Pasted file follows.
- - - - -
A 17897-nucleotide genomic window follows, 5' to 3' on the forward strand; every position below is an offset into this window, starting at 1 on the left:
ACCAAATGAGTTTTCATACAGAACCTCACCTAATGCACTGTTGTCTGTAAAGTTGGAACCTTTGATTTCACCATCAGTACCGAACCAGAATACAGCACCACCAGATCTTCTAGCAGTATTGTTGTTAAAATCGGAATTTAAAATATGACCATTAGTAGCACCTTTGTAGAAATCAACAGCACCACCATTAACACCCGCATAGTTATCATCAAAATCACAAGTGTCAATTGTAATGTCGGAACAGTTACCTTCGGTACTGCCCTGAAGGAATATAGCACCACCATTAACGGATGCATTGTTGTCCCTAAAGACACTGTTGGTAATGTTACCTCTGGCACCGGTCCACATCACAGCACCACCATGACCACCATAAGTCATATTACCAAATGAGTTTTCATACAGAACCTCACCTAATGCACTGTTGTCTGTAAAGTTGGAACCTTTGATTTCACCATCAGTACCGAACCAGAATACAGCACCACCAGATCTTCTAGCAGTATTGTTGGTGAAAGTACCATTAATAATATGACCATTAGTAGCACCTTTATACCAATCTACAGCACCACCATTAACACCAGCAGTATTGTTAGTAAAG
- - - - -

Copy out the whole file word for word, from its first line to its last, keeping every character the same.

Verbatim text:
A 17897-nucleotide genomic window follows, 5' to 3' on the forward strand; every position below is an offset into this window, starting at 1 on the left:
ACCAAATGAGTTTTCATACAGAACCTCACCTAATGCACTGTTGTCTGTAAAGTTGGAACCTTTGATTTCACCATCAGTACCGAACCAGAATACAGCACCACCAGATCTTCTAGCAGTATTGTTGTTAAAATCGGAATTTAAAATATGACCATTAGTAGCACCTTTGTAGAAATCAACAGCACCACCATTAACACCCGCATAGTTATCATCAAAATCACAAGTGTCAATTGTAATGTCGGAACAGTTACCTTCGGTACTGCCCTGAAGGAATATAGCACCACCATTAACGGATGCATTGTTGTCCCTAAAGACACTGTTGGTAATGTTACCTCTGGCACCGGTCCACATCACAGCACCACCATGACCACCATAAGTCATATTACCAAATGAGTTTTCATACAGAACCTCACCTAATGCACTGTTGTCTGTAAAGTTGGAACCTTTGATTTCACCATCAGTACCGAACCAGAATACAGCACCACCAGATCTTCTAGCAGTATTGTTGGTGAAAGTACCATTAATAATATGACCATTAGTAGCACCTTTATACCAATCTACAGCACCACCATTAACACCAGCAGTATTGTTAGTAAAG